Vanguard and Northern Trust ESG Funds added bets on Russia before the war

(Bloomberg) — As Vladimir Putin gathered military forces on Ukraine’s borders in January, Vanguard Group and Northern Trust Corp. social and governance risks”.

Major asset managers including Blackrock Inc., State Street Corp. and Amundi SA, also hold shares through ESG funds in Sberbank PJSC and in Russian oil companies Gazprom PJSC and Rosneft PJSC, according to data compiled by Bloomberg. In total, ESG funds held at least $8.3 billion in Russian assets before Putin invaded Ukraine.

The Northern Trust and Vanguard portfolios, which meet official European standards for a sustainability label, are index funds, and the rise in Sberbank’s holdings was likely related to a rebalancing of stocks in the index or the distribution of new funds, and not an active choice based on the company’s fundamentals. But the timing, just weeks before Russia invaded Ukraine, and now the challenges of dumping Russian stocks point to one of the passive investing challenges for ESG investors.

“Passive investing and sustainable investing don’t mix,” said Jack Nelson, portfolio manager at Stewart Investors’ Sustainable Funds Group. “If you invest in an active fund, you can be judgmental. If you do it passively, you turn into a robot.

Vanguard declined to comment on individual holdings, saying in an online statement that it was actively trying to sell its positions in Russian companies, most of which are held in index funds. Northern Trust said it was taking steps to appropriately manage its clients’ “very limited” exposure to Russian securities, which is mainly through index funds, and “will liquidate positions that no longer meet the account purposes or fail to comply with any applicable sanctions as soon as practicable.”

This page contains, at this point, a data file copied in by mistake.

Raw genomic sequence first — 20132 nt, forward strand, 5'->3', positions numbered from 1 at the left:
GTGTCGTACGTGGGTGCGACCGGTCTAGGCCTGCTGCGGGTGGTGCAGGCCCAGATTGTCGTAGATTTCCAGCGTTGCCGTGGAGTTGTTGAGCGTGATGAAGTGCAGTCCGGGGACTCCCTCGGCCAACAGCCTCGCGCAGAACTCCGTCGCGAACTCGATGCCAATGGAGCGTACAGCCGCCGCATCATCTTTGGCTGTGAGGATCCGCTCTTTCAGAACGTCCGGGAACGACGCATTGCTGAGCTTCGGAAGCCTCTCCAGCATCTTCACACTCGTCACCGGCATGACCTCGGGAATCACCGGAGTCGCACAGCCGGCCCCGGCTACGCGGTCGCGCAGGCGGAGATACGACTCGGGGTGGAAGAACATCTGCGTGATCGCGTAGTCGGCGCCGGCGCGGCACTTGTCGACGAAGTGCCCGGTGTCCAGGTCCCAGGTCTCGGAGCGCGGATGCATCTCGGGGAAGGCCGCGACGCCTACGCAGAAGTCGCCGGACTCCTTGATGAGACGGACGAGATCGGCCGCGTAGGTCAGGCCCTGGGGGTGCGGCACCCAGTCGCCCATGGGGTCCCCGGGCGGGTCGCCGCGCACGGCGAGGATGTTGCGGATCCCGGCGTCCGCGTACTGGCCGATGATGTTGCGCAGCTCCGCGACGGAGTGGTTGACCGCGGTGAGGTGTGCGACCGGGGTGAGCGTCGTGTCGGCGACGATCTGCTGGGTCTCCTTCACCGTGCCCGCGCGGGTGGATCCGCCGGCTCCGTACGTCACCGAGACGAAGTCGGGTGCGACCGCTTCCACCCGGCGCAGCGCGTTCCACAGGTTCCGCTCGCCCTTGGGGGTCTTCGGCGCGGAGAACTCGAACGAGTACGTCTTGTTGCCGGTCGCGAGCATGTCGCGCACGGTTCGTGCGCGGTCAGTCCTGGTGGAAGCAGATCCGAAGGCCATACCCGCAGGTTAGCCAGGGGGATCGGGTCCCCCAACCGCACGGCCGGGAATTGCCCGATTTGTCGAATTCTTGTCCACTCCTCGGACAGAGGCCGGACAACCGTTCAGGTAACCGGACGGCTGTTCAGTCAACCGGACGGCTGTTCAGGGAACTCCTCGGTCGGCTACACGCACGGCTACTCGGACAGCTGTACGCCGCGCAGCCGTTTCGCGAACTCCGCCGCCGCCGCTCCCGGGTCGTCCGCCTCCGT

Once limited to broad market portfolios like the S&P 500, the explosion of niche index products has enabled – and profitably – ESG investors to adopt the same strategy. ESG indices provided by companies like FTSE Russell and MSCI Inc., and the funds that track them, favor companies with high ESG ratings, underweight those that perform poorly, and filter out additional problem sectors such as weapons , coal and tobacco.

This means that even stocks with traditionally weak ESG credentials, such as fossil fuel companies or autocratic public banks, find their way into ESG labeled funds. As the fund grows, or as poorly rated companies do, these positions increase.

But outsourcing decisions about what constitutes a sustainable investment allows asset managers to avoid liability for sometimes questionable holdings, said Adrienne Buller, senior researcher at Common Wealth, a UK-based think tank.

“Index funds are a free get out of jail card to have this kind of holdings,” she said. “There is the possibility of pointing fingers [the index provider] who can then point it to the asset manager and say, well, legally, they don’t have to respect exactly everything we have in the basket. »

Last Wednesday, MSCI and FTSE Russell announced they were removing Russian stocks from their widely followed indexes, excluding them from large swaths of the investing world. BlackRock said last Thursday that it had halted purchases of Russian stocks in its active and index funds.

Those who are now trying to unload their Russian positions are having a hard time. The Moscow Stock Exchange has been closed since February 28 and did not say when it will reopen.

Sustainable funds, including ESG offerings, collectively manage approximately $2.7 trillion in assets. But while the broad category has gained traction, the industry has been criticized for not adapting its rhetoric to changes in the real economy, and remains divided over its purpose and methods. The death toll in Ukraine has brought these divisions into sharp focus again and with new urgency.

“These unprecedented events are a real live stress test for portfolios, for investors and for index providers,” said Dimitris Melas, head of index research at MSCI. “In the end, it only took us a few days to react.”

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